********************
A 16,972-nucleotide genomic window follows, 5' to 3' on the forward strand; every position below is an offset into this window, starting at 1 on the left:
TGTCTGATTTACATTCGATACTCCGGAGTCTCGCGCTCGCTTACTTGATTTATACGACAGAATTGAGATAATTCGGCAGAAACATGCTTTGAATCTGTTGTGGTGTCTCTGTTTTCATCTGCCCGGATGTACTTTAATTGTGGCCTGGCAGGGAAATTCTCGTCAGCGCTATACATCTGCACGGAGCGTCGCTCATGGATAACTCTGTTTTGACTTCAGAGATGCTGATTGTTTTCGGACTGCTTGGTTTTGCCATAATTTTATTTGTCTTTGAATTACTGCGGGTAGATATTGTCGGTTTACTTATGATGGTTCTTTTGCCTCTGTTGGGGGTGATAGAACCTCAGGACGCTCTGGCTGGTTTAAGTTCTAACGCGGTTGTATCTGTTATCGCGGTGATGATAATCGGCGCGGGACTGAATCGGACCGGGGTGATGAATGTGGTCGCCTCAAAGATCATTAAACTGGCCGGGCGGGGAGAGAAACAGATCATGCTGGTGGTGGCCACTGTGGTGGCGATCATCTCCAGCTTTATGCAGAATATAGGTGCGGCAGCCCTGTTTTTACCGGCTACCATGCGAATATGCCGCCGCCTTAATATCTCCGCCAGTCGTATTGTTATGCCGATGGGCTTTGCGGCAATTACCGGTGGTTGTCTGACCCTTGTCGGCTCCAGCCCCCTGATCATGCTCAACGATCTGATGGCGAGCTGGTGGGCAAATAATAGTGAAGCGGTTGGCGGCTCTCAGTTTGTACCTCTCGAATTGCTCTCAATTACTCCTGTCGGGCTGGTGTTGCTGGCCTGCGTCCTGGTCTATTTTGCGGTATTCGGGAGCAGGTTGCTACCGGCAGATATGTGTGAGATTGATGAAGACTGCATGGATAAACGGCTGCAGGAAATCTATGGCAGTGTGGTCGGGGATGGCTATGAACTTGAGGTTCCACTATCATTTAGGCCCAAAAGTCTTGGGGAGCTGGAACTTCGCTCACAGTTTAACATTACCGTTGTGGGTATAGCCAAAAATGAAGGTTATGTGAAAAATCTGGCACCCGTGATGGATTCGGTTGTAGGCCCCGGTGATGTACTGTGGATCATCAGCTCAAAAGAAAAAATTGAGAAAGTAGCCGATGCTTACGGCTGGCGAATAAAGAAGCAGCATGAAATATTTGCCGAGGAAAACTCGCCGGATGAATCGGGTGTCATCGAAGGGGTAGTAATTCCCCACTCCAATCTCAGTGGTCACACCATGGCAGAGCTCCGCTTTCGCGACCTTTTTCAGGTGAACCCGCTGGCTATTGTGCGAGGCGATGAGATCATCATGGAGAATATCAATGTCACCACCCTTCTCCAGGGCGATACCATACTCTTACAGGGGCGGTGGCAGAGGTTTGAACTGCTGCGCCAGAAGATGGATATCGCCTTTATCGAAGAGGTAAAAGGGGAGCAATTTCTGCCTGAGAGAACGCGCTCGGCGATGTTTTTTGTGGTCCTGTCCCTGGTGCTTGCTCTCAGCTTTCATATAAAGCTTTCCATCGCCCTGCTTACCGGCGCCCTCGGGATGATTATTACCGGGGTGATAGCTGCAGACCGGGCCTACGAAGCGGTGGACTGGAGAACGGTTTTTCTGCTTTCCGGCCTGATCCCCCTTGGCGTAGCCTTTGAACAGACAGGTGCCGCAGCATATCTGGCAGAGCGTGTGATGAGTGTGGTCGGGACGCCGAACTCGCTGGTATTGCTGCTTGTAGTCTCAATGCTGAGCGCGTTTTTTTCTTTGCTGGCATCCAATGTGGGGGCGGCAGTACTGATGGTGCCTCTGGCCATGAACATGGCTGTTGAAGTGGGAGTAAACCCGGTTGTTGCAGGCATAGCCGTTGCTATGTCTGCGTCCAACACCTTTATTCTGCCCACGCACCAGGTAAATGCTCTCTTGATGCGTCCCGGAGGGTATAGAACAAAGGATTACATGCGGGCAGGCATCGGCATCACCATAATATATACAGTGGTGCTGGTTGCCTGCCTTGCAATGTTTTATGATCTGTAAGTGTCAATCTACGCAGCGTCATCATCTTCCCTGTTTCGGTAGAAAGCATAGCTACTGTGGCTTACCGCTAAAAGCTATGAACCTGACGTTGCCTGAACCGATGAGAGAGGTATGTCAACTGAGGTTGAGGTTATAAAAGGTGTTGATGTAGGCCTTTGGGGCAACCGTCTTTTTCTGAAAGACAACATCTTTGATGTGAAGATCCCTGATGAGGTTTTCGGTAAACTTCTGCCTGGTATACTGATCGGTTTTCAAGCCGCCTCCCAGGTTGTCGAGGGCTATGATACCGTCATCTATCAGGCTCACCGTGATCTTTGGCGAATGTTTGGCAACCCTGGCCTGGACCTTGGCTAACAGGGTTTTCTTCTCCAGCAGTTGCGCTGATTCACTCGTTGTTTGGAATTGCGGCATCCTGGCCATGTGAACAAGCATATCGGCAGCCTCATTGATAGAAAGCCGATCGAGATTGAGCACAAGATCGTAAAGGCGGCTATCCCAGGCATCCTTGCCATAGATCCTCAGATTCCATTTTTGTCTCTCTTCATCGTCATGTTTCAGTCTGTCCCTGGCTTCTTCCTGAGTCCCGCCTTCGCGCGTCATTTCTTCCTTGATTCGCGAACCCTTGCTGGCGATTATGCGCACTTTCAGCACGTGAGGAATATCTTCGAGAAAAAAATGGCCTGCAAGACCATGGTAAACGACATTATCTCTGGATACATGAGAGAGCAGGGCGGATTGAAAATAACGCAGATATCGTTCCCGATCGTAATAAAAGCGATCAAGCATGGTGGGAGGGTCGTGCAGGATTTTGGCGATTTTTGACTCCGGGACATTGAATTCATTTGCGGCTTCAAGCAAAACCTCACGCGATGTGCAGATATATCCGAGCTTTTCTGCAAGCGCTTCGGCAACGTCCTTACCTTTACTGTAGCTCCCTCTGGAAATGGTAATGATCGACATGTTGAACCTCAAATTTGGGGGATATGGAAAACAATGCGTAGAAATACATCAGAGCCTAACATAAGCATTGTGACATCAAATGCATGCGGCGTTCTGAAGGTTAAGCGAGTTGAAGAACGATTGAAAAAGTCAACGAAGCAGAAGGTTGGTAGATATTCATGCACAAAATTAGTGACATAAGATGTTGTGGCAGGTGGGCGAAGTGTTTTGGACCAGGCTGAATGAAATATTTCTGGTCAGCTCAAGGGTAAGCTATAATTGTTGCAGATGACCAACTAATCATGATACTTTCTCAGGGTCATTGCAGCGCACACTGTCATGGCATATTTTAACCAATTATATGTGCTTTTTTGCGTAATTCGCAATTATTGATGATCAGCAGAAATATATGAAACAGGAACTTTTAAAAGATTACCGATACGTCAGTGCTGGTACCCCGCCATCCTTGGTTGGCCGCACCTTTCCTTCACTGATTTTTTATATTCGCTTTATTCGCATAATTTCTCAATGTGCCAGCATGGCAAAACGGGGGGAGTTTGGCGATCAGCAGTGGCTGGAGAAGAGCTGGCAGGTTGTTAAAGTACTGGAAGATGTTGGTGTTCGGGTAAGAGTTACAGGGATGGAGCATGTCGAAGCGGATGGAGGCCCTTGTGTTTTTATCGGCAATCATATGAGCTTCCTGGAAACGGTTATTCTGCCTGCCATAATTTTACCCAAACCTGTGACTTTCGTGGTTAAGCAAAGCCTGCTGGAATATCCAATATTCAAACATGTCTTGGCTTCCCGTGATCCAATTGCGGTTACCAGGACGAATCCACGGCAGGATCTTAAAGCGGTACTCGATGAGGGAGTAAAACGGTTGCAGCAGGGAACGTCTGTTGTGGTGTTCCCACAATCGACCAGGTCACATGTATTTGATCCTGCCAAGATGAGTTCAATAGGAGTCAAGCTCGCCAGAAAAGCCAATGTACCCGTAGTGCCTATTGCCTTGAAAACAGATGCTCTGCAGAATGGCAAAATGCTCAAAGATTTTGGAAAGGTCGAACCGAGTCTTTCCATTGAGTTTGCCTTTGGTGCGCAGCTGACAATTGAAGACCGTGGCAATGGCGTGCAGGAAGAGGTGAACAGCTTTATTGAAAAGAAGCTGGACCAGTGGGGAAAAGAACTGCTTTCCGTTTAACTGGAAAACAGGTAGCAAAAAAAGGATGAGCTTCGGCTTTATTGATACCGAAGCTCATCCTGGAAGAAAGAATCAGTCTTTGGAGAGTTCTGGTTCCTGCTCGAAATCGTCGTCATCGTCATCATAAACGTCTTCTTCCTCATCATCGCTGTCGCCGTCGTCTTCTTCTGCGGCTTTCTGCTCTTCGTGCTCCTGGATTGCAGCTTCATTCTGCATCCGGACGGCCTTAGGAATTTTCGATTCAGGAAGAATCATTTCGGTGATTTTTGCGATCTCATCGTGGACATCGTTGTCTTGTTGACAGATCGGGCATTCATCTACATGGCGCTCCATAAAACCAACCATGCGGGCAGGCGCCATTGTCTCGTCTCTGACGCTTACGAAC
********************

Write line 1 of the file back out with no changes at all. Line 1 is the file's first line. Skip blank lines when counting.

A 16,972-nucleotide genomic window follows, 5' to 3' on the forward strand; every position below is an offset into this window, starting at 1 on the left: